As you can see, this looks pretty similar, but the one change is how we identify rows. In this array, rather than telling us what the row index is of a particular value, it logs when the row index increases. This can look a bit more confusing, because the row index pointer of a given index within the arrays won’t directly relate to the value and column index at the same index in their arrays. However, it saves more space than the coordinate-wise approach.

To give more of an example, looking at the sparse matrix, again the first value is 2 and the first column is 0, and the second for each of those is 7 and 3. Meanwhile, the row pointer is doing its own thing. It notes that the first value in the first row is the first value of the matrix, so it still has 0 in the first space of its array. However, for the next row pointer value, move down to the next row. The first value in the second row is the third value of the matrix overall, so the row pointer value is 2 to indicate this (remembering that in Python, 2 means the third value as we are counting 0 as the first value). This means there is only a row point value once per row, so five times in our example - there isn’t a value for every non-empty value.

In this format, it is easy to pull out an individual row of data, but not an individual column without a bit more work. There is, however, also the option of doing this the other way round, with a column pointer, which is a format called Compressed Sparse Column.

## Chatbots

In July, I went to a workshop to build a chatbot, using RASA in Python. This was an interesting insight into chatbots. I think what we were doing was fairly early level stuff, but it was a lot more structured and rule-based than I had realised. Part of it involved essentially writing a likely flow of questions/events, so trying to anticipate what people interacting would ask, and working out how to deal with issues where the chatbot didn’t get an answer it understood. This meant the chatbot was very practical rather than conversational - better with a few clear goals than being overly discursive.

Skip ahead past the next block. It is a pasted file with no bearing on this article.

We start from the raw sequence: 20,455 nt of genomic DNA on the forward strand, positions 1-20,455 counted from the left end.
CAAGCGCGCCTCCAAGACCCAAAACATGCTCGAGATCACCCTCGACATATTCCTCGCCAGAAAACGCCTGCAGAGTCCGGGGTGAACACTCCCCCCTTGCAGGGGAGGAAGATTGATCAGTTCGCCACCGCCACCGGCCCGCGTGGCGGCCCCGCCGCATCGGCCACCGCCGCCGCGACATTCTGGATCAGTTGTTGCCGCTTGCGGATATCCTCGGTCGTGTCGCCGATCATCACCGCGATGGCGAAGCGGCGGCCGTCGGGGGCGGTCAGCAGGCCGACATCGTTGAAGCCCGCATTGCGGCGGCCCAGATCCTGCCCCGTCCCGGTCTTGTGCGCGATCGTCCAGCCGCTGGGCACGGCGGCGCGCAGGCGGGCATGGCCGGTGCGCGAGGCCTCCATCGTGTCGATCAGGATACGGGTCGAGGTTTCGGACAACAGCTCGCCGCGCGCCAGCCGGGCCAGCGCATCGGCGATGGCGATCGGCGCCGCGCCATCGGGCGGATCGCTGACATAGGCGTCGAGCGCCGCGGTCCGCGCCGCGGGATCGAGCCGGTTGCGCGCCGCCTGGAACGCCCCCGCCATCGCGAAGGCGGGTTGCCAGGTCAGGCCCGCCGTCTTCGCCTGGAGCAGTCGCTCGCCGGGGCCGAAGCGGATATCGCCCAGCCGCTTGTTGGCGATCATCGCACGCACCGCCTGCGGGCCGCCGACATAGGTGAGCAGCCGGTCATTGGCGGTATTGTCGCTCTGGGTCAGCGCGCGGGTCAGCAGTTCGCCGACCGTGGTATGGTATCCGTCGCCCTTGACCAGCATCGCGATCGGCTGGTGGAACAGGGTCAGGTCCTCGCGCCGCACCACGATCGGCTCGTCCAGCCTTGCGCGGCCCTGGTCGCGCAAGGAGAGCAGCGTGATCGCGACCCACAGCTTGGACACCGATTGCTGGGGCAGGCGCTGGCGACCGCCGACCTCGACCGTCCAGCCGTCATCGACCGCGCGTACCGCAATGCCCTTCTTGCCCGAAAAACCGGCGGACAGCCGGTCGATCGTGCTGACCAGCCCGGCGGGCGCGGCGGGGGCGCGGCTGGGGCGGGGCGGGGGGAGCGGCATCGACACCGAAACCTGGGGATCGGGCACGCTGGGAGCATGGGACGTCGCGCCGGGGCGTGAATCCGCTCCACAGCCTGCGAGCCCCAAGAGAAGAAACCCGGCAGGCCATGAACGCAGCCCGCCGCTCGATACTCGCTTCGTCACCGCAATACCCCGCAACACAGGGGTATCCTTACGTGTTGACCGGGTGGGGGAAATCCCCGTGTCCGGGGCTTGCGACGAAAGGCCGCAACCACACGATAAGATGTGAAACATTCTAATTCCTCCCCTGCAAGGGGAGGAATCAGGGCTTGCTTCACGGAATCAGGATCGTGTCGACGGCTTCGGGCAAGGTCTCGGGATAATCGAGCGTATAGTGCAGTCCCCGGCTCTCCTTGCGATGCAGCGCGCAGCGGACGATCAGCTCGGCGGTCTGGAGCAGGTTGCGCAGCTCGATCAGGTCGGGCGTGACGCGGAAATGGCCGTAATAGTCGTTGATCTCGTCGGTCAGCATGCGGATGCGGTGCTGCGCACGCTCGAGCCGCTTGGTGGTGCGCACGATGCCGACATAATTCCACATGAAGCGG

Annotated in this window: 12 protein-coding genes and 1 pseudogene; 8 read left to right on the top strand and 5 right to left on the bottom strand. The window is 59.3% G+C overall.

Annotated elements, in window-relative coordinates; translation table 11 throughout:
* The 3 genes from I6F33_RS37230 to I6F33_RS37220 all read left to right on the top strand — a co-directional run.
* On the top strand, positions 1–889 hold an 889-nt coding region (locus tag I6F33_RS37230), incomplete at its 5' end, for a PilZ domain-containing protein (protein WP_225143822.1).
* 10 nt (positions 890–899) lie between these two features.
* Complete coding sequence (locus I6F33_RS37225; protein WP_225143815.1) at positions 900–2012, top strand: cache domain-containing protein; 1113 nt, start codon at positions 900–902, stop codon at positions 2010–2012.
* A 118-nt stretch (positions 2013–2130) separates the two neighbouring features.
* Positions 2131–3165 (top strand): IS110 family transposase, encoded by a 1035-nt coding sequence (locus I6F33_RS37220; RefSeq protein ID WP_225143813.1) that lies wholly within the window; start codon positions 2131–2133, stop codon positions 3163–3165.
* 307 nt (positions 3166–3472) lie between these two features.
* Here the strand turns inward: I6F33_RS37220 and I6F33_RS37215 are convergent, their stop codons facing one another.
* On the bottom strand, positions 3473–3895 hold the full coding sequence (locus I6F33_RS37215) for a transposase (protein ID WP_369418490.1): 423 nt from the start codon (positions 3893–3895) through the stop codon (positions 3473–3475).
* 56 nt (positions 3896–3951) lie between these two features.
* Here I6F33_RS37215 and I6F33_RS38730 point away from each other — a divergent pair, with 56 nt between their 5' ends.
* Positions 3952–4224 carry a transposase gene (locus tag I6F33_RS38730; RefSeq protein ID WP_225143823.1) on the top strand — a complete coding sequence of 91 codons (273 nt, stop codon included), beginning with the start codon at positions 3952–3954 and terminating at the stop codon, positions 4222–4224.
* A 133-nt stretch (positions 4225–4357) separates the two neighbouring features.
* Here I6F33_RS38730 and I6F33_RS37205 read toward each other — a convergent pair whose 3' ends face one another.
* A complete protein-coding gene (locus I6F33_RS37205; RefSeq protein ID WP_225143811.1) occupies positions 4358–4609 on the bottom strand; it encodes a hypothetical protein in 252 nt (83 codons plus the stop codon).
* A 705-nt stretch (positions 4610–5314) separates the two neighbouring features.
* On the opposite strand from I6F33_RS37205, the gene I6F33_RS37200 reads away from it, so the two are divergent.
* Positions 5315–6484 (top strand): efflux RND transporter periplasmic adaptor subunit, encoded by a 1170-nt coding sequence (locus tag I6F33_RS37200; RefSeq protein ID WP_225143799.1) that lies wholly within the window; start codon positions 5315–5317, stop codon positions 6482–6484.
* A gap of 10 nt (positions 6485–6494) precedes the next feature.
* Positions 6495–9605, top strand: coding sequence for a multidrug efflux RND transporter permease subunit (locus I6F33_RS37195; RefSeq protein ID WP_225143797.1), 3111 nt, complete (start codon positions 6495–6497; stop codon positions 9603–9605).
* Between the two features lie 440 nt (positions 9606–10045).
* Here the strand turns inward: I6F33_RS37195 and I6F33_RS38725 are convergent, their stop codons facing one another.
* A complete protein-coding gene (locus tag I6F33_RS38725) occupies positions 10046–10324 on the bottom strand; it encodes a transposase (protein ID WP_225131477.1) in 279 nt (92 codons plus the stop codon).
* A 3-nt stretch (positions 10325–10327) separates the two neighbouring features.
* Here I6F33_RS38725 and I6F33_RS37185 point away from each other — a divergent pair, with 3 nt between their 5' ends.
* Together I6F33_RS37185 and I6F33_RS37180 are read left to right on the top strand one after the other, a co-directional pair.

Then, by feeding in several examples of the types of responses they might expect from humans, it learnt to assess responses (from whether they were accurately giving an email address, to whether their tone was happy or angry), which would then allow it to progress through its flowchart of options to respond.

An important element was providing the chatbot with a number of different responses to the same human input, to avoid it sounding too scripted and, er, robotic.

This was definitely a useful introduction, but I’m guessing there’s a lot more to learn.

## Pandas

Marc Garcia, one of the core developers of pandas, ran a super interesting and well-explained session on the popular Python library. I’ve used pandas before, but in a fairly self-taught, fingers-crossed kind of way, so a big benefit here was confirming that I was actually pretty on top of things.

Looking back, I’m surprised by how much of that uses Python! One of my current goals is to become more comfortable using Python, so I’m pleased to see that, although at the moment I’m still loving R.